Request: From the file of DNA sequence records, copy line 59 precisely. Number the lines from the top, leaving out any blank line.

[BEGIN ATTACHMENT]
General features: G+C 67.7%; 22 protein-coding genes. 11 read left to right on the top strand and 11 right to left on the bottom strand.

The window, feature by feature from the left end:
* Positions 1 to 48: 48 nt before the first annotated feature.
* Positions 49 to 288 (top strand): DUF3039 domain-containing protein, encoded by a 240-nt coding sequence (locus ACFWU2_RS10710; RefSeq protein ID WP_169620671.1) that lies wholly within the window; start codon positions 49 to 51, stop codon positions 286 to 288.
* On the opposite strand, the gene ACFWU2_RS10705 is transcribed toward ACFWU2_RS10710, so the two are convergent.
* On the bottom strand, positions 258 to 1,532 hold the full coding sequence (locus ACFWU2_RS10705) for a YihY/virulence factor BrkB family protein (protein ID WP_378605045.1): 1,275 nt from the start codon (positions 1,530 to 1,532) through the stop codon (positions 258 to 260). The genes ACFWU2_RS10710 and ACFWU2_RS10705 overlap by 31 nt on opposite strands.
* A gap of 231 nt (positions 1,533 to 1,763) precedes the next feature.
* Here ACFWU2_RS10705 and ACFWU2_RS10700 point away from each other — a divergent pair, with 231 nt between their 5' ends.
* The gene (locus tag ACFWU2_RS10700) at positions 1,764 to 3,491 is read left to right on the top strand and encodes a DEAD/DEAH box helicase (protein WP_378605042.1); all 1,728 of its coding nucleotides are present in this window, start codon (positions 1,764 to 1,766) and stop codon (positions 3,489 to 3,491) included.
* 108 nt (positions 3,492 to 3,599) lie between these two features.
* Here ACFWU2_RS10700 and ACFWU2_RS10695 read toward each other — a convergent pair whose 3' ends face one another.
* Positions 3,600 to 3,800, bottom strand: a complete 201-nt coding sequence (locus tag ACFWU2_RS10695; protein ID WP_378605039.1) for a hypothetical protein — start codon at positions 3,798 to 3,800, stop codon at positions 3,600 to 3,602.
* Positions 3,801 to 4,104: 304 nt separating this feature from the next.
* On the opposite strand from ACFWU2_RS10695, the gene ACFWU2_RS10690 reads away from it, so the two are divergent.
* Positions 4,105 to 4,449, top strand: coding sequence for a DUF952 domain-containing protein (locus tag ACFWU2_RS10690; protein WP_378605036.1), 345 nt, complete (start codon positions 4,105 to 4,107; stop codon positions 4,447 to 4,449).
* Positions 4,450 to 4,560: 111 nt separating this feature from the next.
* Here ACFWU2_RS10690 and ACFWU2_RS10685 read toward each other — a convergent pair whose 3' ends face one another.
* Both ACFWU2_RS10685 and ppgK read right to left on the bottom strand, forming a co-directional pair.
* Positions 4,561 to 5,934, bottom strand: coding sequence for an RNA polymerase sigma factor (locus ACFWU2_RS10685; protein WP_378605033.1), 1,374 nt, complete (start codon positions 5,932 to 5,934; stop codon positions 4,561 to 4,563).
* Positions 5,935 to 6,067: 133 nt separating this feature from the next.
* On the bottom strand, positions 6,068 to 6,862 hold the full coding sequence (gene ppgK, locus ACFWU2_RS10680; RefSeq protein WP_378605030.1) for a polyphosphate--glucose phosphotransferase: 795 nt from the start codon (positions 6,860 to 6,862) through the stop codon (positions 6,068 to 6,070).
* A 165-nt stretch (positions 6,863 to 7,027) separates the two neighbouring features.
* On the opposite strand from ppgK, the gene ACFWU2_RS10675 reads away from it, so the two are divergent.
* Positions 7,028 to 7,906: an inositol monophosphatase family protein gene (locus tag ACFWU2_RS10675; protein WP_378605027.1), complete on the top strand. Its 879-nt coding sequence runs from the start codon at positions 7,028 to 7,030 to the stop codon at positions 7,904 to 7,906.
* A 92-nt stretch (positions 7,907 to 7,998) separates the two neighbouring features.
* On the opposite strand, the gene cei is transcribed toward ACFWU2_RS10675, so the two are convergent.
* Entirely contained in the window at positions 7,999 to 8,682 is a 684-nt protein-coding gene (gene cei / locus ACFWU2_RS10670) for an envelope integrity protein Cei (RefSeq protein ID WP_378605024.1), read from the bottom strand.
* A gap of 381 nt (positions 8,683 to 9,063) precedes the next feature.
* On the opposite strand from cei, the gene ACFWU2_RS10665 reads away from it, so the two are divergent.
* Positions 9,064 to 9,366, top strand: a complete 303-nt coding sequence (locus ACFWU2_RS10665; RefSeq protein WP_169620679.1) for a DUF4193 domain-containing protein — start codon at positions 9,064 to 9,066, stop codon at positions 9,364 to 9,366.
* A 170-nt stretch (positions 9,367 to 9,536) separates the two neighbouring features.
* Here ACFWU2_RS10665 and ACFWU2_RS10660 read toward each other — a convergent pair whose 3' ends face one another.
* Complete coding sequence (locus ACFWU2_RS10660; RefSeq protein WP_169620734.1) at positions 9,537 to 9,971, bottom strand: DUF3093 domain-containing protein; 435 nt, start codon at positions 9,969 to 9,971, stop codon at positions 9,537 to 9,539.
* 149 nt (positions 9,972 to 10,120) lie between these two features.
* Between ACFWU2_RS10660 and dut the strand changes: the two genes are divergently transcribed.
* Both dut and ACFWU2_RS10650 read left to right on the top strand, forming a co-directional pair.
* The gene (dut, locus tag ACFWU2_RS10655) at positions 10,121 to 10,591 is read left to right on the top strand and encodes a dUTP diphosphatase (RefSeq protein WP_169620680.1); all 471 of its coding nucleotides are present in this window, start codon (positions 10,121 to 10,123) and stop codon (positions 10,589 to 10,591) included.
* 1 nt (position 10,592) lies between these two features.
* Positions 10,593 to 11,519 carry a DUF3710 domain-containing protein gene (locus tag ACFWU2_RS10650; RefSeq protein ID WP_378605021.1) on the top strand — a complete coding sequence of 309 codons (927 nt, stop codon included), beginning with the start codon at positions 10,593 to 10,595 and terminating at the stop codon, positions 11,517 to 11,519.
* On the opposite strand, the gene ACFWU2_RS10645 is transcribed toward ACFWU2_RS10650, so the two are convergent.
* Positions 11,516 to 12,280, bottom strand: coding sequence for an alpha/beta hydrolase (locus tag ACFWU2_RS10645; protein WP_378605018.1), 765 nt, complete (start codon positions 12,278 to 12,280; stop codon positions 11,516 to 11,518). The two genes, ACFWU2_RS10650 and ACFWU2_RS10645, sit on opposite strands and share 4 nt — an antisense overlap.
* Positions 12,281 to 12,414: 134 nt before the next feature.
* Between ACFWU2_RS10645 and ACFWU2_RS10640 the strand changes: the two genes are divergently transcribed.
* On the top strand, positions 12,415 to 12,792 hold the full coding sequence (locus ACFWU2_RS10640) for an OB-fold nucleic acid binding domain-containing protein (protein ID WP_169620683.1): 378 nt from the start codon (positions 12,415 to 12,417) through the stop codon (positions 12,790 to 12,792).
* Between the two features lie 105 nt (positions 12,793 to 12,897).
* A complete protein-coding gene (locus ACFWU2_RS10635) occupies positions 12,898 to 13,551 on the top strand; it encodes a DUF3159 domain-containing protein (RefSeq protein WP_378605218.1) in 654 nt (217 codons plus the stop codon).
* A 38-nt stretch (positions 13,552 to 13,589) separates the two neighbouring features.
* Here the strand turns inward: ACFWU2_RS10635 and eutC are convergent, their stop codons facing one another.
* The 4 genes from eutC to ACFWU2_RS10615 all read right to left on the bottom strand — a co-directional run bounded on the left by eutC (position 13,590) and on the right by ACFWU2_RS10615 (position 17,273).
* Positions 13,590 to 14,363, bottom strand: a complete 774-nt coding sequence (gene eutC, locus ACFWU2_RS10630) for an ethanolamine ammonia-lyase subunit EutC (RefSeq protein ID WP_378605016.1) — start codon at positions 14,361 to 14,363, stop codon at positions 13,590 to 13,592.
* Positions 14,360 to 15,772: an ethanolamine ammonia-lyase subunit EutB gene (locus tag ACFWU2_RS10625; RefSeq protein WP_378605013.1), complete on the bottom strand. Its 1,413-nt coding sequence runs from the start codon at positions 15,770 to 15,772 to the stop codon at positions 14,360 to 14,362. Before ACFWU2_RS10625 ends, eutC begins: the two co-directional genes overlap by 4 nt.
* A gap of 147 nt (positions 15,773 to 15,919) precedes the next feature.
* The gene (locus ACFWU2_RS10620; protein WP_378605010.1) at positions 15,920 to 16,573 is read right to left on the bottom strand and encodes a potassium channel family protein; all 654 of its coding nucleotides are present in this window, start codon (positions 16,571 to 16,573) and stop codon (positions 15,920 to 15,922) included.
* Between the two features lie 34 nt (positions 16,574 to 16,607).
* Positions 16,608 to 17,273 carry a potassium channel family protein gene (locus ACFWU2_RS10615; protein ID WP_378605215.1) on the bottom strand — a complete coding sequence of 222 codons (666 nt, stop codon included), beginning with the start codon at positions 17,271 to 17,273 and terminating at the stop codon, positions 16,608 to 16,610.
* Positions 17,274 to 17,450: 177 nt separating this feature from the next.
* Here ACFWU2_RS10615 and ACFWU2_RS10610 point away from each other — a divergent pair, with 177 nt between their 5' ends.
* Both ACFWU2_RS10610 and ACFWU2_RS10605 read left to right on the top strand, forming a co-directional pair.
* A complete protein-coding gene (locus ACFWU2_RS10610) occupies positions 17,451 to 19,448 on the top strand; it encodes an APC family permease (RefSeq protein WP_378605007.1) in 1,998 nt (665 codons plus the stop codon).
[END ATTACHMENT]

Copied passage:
* A complete protein-coding gene (locus ACFWU2_RS10610) occupies positions 17,451 to 19,448 on the top strand; it encodes an APC family permease (RefSeq protein WP_378605007.1) in 1,998 nt (665 codons plus the stop codon).